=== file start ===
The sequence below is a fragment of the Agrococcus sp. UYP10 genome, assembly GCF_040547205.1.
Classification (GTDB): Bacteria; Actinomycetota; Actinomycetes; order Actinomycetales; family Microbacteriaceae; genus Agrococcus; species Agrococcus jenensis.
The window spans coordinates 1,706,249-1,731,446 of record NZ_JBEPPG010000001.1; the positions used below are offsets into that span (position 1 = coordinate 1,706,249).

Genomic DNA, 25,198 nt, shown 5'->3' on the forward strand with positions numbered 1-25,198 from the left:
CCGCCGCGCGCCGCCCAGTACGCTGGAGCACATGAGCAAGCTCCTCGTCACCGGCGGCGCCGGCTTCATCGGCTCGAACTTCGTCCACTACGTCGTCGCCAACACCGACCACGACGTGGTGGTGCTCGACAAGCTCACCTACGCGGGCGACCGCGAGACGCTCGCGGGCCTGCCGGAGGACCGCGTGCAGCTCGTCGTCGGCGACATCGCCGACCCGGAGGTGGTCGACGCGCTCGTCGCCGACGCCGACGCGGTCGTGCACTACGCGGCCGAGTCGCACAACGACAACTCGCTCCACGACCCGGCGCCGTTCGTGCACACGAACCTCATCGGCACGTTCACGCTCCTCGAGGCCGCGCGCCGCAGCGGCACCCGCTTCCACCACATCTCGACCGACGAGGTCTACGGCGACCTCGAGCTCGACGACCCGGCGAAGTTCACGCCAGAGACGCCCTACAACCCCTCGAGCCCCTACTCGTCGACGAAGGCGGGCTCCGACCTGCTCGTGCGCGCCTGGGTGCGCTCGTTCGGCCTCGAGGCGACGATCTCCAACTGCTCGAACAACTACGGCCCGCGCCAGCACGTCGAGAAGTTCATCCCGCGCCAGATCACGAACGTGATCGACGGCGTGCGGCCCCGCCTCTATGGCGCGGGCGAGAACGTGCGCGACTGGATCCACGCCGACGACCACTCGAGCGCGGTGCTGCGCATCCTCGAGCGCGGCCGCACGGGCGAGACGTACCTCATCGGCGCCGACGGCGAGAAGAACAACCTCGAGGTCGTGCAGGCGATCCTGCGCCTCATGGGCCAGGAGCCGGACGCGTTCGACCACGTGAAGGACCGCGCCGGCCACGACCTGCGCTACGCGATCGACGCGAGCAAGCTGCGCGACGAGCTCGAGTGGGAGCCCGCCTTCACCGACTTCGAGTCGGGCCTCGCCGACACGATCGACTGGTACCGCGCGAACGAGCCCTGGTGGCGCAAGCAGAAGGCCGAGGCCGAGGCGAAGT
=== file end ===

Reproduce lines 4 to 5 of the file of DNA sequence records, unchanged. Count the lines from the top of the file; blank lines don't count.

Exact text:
Genomic DNA, 25,198 nt, shown 5'->3' on the forward strand with positions numbered 1-25,198 from the left:
CCGCCGCGCGCCGCCCAGTACGCTGGAGCACATGAGCAAGCTCCTCGTCACCGGCGGCGCCGGCTTCATCGGCTCGAACTTCGTCCACTACGTCGTCGCCAACACCGACCACGACGTGGTGGTGCTCGACAAGCTCACCTACGCGGGCGACCGCGAGACGCTCGCGGGCCTGCCGGAGGACCGCGTGCAGCTCGTCGTCGGCGACATCGCCGACCCGGAGGTGGTCGACGCGCTCGTCGCCGACGCCGACGCGGTCGTGCACTACGCGGCCGAGTCGCACAACGACAACTCGCTCCACGACCCGGCGCCGTTCGTGCACACGAACCTCATCGGCACGTTCACGCTCCTCGAGGCCGCGCGCCGCAGCGGCACCCGCTTCCACCACATCTCGACCGACGAGGTCTACGGCGACCTCGAGCTCGACGACCCGGCGAAGTTCACGCCAGAGACGCCCTACAACCCCTCGAGCCCCTACTCGTCGACGAAGGCGGGCTCCGACCTGCTCGTGCGCGCCTGGGTGCGCTCGTTCGGCCTCGAGGCGACGATCTCCAACTGCTCGAACAACTACGGCCCGCGCCAGCACGTCGAGAAGTTCATCCCGCGCCAGATCACGAACGTGATCGACGGCGTGCGGCCCCGCCTCTATGGCGCGGGCGAGAACGTGCGCGACTGGATCCACGCCGACGACCACTCGAGCGCGGTGCTGCGCATCCTCGAGCGCGGCCGCACGGGCGAGACGTACCTCATCGGCGCCGACGGCGAGAAGAACAACCTCGAGGTCGTGCAGGCGATCCTGCGCCTCATGGGCCAGGAGCCGGACGCGTTCGACCACGTGAAGGACCGCGCCGGCCACGACCTGCGCTACGCGATCGACGCGAGCAAGCTGCGCGACGAGCTCGAGTGGGAGCCCGCCTTCACCGACTTCGAGTCGGGCCTCGCCGACACGATCGACTGGTACCGCGCGAACGAGCCCTGGTGGCGCAAGCAGAAGGCCGAGGCCGAGGCGAAGT